The tomato is a plant in the nightshade family that is typically cultivated for the purpose of harvesting its fruit. Savoury in flavour, the fruit of most varietals ripens to a distinctive red colour. The word tomato comes from a word in the Nahuatl language, tomatl. The specific name, lycopersicum, means “wolf-peach”.
Aztecs and other peoples in the region used the fruit in their cooking. It was being cultivated in southern Mexico and probably other areas by 500BC. It is thought that the Pueblo people believed that those who witnessed the ingestion of tomato seeds were blessed with powers of divination. The large lumpy tomato, a mutation from a smoother smaller fruit, originated and was encouraged in Mesoamerica.
Tomatoes are now eaten freely throughout the world, and their consumption is believed to benefit the heart among other things. They contain lycopene, one of the most powerful natural antioxidants. In some studies lycopene, especially in cooked tomatoes, has been found to help prevent prostate cancer. Lycopene has also been shown to improve the skin’s ability to protect against harmful UV rays.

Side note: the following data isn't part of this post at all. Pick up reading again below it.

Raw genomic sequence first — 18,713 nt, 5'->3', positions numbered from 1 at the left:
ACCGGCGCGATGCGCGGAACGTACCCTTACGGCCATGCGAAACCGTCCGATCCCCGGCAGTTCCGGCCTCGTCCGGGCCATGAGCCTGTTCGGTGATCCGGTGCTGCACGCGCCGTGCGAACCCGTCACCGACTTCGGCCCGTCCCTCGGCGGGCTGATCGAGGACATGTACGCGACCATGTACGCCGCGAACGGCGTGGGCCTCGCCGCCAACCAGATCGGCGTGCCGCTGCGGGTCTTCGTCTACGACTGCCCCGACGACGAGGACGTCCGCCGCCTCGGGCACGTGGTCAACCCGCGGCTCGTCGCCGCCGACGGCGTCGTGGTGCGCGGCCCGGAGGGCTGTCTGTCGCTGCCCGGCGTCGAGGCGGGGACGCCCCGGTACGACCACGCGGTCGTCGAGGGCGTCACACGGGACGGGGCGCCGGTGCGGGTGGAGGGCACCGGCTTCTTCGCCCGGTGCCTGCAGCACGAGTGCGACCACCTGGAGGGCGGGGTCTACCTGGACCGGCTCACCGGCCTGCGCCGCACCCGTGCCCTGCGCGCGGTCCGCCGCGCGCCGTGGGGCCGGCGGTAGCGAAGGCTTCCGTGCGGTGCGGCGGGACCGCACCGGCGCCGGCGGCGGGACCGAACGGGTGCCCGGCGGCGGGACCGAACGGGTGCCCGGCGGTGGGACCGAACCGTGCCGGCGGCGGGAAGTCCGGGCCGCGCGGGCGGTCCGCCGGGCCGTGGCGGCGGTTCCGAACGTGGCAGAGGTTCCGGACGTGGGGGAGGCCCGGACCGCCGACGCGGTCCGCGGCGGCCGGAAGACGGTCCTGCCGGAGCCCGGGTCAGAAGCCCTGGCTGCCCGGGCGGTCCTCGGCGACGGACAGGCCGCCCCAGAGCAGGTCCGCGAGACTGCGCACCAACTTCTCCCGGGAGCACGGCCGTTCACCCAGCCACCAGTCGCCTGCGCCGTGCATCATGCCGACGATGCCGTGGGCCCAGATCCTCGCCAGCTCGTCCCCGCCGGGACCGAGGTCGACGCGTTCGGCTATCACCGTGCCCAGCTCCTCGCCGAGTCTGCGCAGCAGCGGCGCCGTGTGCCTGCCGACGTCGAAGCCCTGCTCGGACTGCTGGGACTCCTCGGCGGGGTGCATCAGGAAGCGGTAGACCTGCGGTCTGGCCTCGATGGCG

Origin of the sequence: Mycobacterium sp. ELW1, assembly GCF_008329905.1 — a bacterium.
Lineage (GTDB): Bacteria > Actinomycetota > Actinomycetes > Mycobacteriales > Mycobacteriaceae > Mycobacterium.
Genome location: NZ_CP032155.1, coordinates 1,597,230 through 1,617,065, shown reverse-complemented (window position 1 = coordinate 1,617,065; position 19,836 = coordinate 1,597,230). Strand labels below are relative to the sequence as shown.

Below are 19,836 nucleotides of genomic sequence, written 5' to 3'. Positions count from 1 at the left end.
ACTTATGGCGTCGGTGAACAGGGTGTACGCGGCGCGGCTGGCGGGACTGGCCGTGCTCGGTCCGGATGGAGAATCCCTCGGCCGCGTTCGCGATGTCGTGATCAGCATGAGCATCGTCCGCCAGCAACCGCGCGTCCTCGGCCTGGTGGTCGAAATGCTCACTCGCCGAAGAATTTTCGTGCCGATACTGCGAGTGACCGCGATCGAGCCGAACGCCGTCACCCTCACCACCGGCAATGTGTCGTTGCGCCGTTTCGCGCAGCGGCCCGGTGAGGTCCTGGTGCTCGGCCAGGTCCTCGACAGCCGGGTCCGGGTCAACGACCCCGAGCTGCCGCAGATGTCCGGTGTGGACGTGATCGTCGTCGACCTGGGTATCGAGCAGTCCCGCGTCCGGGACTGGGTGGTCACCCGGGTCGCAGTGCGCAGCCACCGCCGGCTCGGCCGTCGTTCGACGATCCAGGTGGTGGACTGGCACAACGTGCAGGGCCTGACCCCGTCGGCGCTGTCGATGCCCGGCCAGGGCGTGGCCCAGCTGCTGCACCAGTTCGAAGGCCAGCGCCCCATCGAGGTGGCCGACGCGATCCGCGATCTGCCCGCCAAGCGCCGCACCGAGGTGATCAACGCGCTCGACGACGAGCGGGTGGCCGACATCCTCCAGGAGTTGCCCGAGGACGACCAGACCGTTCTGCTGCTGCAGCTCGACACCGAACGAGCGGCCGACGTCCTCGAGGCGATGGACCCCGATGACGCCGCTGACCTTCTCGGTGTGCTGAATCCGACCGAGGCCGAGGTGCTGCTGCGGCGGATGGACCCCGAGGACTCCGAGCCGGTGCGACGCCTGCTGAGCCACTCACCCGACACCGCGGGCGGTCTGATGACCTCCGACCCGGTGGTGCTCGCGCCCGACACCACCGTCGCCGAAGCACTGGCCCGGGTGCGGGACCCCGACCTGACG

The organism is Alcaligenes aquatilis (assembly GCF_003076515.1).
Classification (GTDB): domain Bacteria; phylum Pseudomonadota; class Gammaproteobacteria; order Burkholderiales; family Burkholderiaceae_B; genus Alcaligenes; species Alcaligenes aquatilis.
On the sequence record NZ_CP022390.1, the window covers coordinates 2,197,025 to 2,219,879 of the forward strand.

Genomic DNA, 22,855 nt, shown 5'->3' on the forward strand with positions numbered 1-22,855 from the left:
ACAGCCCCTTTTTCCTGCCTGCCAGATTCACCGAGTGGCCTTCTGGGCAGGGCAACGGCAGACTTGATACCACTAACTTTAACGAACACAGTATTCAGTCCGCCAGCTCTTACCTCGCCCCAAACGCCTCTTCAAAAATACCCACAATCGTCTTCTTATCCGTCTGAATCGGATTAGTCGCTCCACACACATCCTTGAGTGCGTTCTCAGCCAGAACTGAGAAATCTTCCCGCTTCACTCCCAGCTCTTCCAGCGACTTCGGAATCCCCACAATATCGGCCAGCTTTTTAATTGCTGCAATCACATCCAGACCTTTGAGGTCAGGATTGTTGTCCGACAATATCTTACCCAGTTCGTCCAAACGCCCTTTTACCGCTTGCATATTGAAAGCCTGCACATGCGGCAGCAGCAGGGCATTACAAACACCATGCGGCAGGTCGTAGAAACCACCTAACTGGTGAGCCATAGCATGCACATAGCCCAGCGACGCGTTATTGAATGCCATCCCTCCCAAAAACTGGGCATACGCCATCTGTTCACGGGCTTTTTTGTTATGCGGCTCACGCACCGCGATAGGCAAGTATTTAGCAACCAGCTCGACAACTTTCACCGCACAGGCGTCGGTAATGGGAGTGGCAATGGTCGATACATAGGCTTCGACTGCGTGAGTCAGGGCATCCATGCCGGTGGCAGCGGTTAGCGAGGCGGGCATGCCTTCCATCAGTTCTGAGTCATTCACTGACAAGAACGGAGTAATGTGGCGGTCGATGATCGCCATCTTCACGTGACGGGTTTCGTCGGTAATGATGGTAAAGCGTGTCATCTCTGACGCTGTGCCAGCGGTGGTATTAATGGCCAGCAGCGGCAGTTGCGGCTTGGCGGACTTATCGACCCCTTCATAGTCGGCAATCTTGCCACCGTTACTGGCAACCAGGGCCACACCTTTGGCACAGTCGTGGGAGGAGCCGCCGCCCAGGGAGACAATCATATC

They are used extensively in Mediterranean cuisine, especially Italian and Middle Eastern cuisines. The tomato is acidic. This acidity makes tomatoes especially easy to preserve in home canning whole, in pieces, as tomato sauce, or paste. Tomato juice is often canned and sold as a beverage. Unripe green tomatoes can also be breaded and fried, used to make salsa, or pickled. The fruit is also preserved by drying, often by sun, and sold either in bags or in jars in oil.
The leaves, stems, and green unripe fruit of the tomato plant, as a member of the plant genus Solanum (Nightshade), contain the poison Solanine, which is toxic to humans and animals. Children have been poisoned by a tea produced from the leaves of the tomato plant. The fresh fruit is however harmless.
The town of Buñol, Spain, annually celebrates La Tomatina, a festival centered on an enormous tomato fight. Tomatoes are also a popular “non-lethal” throwing weapon in mass protests; and there was a common tradition of throwing rotten tomatoes at bad performers on a stage during the 19th century. Embracing it for this protest connotation, the Dutch Socialist party adopted the tomato as their logo.